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Reuters Staff

14. Yorkshire Building Society — £144 million: Based in the same county as the Leeds Building Society, but not affiliated to it, Yorkshire is the UK’s second largest building society. It had total assets of just less than £40 billion at the last reading.

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Reuters/Andrew Winning

13. OneSavings Bank — £155 million: Originally founded as Kent Reliance Building Society in 1847, OneSavings took its current name in 2011, before listing on the London Stock Exchange in 2014. It offers residential, buy to let and commercial mortgages.

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OneSavings Bank CEO Andy Golding
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OneSavings Bank

12. Skipton Building Society — £161 million: Another Yorkshire-based building society to make the list, Skipton had total assets of £19 billion in 2016, £15.5 billion of which was in mortgages.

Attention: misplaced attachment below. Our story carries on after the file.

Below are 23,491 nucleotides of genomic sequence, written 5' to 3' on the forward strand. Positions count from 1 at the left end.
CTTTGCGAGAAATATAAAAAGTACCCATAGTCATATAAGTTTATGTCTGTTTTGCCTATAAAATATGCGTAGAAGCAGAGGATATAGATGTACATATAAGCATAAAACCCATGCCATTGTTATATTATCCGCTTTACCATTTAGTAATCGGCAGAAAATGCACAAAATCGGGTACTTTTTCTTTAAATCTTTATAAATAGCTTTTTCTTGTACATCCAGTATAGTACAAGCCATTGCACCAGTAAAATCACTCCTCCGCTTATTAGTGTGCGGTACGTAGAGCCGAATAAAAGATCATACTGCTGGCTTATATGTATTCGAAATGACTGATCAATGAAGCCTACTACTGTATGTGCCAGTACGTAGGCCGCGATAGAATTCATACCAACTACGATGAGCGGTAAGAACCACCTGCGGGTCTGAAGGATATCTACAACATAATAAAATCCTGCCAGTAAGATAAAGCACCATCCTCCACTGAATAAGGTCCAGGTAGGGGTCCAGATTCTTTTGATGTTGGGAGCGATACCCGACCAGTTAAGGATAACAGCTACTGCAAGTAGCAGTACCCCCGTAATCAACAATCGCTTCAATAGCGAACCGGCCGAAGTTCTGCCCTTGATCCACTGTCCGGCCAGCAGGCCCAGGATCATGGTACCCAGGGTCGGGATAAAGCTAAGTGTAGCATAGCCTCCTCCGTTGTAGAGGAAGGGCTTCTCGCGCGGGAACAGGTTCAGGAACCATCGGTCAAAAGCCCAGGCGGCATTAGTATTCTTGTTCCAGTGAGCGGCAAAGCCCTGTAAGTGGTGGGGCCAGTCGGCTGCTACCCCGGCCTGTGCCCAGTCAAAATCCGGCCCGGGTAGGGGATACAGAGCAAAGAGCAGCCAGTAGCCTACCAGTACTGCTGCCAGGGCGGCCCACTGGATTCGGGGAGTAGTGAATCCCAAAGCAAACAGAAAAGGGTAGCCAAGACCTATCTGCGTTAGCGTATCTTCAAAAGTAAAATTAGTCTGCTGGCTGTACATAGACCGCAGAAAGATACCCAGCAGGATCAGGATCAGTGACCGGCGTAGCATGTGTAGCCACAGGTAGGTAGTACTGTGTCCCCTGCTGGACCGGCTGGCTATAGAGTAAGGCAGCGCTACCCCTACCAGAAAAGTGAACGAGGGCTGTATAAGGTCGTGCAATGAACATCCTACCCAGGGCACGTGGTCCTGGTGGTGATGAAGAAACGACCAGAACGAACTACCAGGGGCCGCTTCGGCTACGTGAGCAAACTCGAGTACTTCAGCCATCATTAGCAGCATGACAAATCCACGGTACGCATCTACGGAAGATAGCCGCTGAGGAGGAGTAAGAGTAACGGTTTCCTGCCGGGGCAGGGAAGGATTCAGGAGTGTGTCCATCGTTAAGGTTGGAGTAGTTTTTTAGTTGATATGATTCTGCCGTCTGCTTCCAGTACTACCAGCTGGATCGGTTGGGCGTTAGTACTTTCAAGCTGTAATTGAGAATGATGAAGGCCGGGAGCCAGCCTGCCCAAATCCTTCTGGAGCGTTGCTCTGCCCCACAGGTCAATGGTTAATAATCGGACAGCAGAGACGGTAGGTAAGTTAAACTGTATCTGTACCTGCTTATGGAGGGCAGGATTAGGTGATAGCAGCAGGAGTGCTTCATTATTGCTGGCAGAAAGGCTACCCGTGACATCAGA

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Skipton Building Society

11. TSB — £173 million: Spun off from Lloyds in 2013, TSB is owned by Spanish banking group Sabadel. It had overall revenues of just over £1 billion in 2016.

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Chief Executive of the TSB bank Paul Pester.
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REUTERS/Andrew Winning

10. Virgin Money — £185 million: Founded in 2000 by legendary entrepreneur Richard Branson, Virgin Money purchased the remaining non-toxic assets of the collapsed Northern Rock in 2012, vastly increasing its customer base.

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Virgin Money CEO Jayne-Anne Gadhia poses during a media conference in 2012.
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Reuters

9. Coventry Building Society — £227 million: The third largest building society in the UK, around 1.4 million people have some form of savings with Coventry.

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Claudio Divizia/Shuttesrtock

8. Close Brothers — £239 million: Lending to small businesses and individuals, Close Brothers had revenues of £687 million in 2016. It is listed on the FTSE 250.

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Close Brothers

7. Standard Chartered — £315 million: Headquartered in the UK, but conducting the majority of its business in emerging markets, particularly Asia, Standard Chartered is part of the FTSE 100.